JOURNAL ARTICLE

Alpha-synuclein up-regulation in substantia nigra dopaminergic neurons following administration of the parkinsonian toxin MPTP

M Vila, S Vukosavic, V Jackson-Lewis, M Neystat, M Jakowec, S Przedborski
Journal of Neurochemistry 2000, 74 (2): 721-9
10646524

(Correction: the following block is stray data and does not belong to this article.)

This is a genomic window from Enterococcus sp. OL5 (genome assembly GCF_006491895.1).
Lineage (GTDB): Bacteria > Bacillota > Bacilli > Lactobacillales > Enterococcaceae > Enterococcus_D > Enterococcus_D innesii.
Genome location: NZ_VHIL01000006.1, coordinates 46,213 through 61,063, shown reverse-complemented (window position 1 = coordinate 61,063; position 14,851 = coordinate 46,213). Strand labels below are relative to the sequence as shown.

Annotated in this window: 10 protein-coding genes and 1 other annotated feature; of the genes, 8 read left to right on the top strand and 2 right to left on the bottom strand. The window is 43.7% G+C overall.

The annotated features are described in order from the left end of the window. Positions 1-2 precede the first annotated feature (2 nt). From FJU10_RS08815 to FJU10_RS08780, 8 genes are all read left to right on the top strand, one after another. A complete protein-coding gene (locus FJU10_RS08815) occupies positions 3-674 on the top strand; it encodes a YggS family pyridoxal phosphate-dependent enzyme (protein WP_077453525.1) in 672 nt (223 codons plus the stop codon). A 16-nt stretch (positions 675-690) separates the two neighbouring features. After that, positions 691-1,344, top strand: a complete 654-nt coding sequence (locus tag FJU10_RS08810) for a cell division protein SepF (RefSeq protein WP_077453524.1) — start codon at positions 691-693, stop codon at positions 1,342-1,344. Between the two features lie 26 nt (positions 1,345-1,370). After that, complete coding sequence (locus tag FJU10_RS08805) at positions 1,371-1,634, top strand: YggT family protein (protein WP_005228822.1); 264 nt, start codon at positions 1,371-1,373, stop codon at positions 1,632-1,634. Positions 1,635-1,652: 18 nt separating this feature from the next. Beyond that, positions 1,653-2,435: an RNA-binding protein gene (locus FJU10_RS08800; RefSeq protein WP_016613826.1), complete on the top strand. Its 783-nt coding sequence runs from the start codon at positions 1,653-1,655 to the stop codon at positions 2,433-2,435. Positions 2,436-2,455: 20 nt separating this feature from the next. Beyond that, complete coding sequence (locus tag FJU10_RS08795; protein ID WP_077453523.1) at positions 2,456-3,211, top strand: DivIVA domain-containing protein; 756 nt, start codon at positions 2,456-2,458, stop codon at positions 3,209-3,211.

Mutations in alpha-synuclein cause a form of familial Parkinson's disease (PD), and wild-type alpha-synuclein is a major component of the intraneuronal inclusions called Lewy bodies, a pathological hallmark of PD. These observations suggest a pathogenic role for alpha-synuclein in PD. Thus far, however, little is known about the importance of alpha-synuclein in the nigral dopaminergic pathway in either normal or pathological situations. Herein, we studied this question by assessing the expression of synuclein-1, the rodent homologue of human alpha-synuclein, in both normal and 1-methyl-4-phenyl-1,2,3,6-tetrahydropyridine (MPTP)-intoxicated mice. In normal mice, detectable levels of synuclein mRNA and protein were seen in all brain regions studied and especially in ventral midbrain. In the latter, there was a dense synuclein-positive nerve fiber network, which predominated over the substantia nigra, and only few scattered synuclein-positive neurons. After a regimen of MPTP that kills dopaminergic neurons by apoptosis, synuclein mRNA and protein levels were increased significantly in midbrain extracts; the time course of these changes paralleled that of MPTP-induced dopaminergic neurodegeneration. In these MPTP-injected mice, there was also a dramatic increase in the number of synuclein-immunoreactive neurons exclusively in the substantia nigra pars compacta; all synuclein-positive neurons were tyrosine hydroxylase-positive, but none coexpressed apoptotic features. These data indicate that synuclein is highly expressed in the nigrostriatal pathway of normal mice and that it is up-regulated following MPTP-induced injury. In light of the synuclein alterations, it can be suggested that, by targeting this protein, one may modulate MPTP neurotoxicity and, consequently, open new therapeutic avenues for PD.

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